The Taliban, who ruled Afghanistan with a harsh version of Islamic law from 1996 to 2001 and hosted al-Qaida leader Osama bin Laden as he masterminded the Sept. 11, 2001, terrorist attacks on the U.S., say they no longer seek a monopoly on power. But the militant group now controls or holds sway over roughly half of the country.

Asked about the departure of U.S. troops, O'Brien said, "I don't think there's any imminent withdrawal from Afghanistan."

Withdrawal has been a key foreign-policy priority for President Donald Trump, who approved the emerging but still tentative plan this week. Trump canceled a previous U.S.-Taliban agreement reached in September, saying the talks were "dead" after the Taliban made "a big mistake" with an attack that resulted in the death of a U.S. soldier.

U.S. Gen. Scott Miller, commander of U.S. and NATO forces in Afghanistan, has already said he can carry out his current mission of air, intelligence and logistical support and training for Afghan security forces, as well as counterterrorism operations, with about two-thirds of the current American force of 12,000 to 13,000 troops.

Since he took over in 2018, Miller has overseen an expanded air campaign that officials hope has made the Taliban more likely to embrace peace negotiations with the Afghan government, though Taliban attacks have markedly increased in recent months.

The Taliban has long said its goal in any negotiation is the complete withdrawal of all foreign troops, and the broader U.S.-Taliban agreement is expected to contain a timeline for gradual withdrawal, depending on militant compliance with the terms of a future Afghan government deal with the Taliban.

U.S. military leaders have voiced support for a peace deal. But they do so with an expectation that it will allow them to retain some sort of military platform in Afghanistan to go after terrorist groups, primarily the Islamic State and al-Qaida, which they believe pose a direct threat to the United States. Under the U.S.-Taliban deal, the militants would launch their own operations against terrorist groups in Afghanistan.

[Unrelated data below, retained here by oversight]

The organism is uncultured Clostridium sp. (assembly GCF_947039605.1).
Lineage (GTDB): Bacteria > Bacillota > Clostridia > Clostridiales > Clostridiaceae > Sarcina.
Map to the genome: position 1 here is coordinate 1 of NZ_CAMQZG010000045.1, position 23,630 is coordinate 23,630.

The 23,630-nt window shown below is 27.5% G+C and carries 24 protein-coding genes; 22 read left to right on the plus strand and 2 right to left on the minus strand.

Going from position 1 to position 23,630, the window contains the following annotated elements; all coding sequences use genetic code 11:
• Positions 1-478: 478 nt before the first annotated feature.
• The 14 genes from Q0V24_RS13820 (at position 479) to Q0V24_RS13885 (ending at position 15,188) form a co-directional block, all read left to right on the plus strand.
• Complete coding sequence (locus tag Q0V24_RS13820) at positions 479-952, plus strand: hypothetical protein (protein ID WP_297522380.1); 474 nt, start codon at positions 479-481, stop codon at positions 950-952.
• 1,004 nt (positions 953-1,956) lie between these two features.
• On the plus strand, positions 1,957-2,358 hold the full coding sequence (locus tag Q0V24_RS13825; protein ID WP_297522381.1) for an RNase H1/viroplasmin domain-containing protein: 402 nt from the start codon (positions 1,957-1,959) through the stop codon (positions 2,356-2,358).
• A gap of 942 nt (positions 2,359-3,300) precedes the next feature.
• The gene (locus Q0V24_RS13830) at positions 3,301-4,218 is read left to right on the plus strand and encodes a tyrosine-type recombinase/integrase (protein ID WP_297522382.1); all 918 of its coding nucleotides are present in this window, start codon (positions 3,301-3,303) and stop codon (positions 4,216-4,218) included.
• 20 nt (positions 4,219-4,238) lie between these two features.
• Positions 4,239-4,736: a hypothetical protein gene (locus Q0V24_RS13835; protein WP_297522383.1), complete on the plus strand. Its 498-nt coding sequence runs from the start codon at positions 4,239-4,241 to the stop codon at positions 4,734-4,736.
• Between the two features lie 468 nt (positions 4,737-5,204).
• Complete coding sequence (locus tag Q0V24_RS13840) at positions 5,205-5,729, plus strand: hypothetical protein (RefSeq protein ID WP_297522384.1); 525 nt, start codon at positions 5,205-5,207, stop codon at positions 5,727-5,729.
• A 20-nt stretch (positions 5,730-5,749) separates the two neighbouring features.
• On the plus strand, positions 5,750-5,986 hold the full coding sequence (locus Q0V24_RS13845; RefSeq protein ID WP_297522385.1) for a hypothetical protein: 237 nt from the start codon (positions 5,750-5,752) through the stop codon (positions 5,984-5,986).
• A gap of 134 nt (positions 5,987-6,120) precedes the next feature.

NATO'S STANCE

In addition to the Americans, smaller contingents of NATO troops -- primarily German and Italian -- are also in Afghanistan.

"We went into Afghanistan together, all allies and partners," NATO Secretary-General Jens Stoltenberg said Tuesday. "We will make decisions on the adjustment of force levels together, and one day we will leave together."

As he opened a meeting of NATO defense ministers Wednesday in Brussels, Stoltenberg said "the best way NATO can support the peace process is to stay committed to our train, assist and advise mission in Afghanistan."

Norway and Germany have offered to facilitate the inter-Afghan talks, he said. In addition to the NATO discussions, Pompeo is to meet with Ghani at a security conference in Munich this week.

There are fears that a full withdrawal of about 20,000 NATO troops, along with the U.S. forces, would leave the Afghan government vulnerable, or unleash another round of fighting in a war that has killed tens of thousand of Afghans and claimed the lives of 2,400 U.S. service members.

Afghan civilians have paid the heaviest price -- the United Nations says that between 2009, when it first began documenting civilian casualties, and October, 34,677 Afghan civilians have been killed, either in insurgent attacks or in the crossfire of battles between militants and Afghan security forces and their U.S.-led coalition allies.

The State Department declined to comment on negotiations beyond saying that the "U.S. talks with the Taliban in Doha continue around the specifics of a reduction in violence." Ghani, Pompeo and Defense Secretary Mark Esper will all be in Munich this week for the annual Munich Security Conference, which also is expected to discuss Afghanistan.

"We have contributed a tremendous amount of blood and treasure to Afghanistan, but it's time for America to come home," O'Brien said. "We want to make sure that Afghanistan doesn't become a safe haven for terrorism again."

Information for this article was contributed by Karen DeYoung, Susannah George, Missy Ryan, Haq Nawaz Khan, Sayed Salahuddin and Sharif Hassan of The Washington Post; and by Kathy Gannon and Deb Riechmann of The Associated Press.

A Section on 02/13/2020

Print Headline: U.S., Taliban seen near pact to lead to peace talk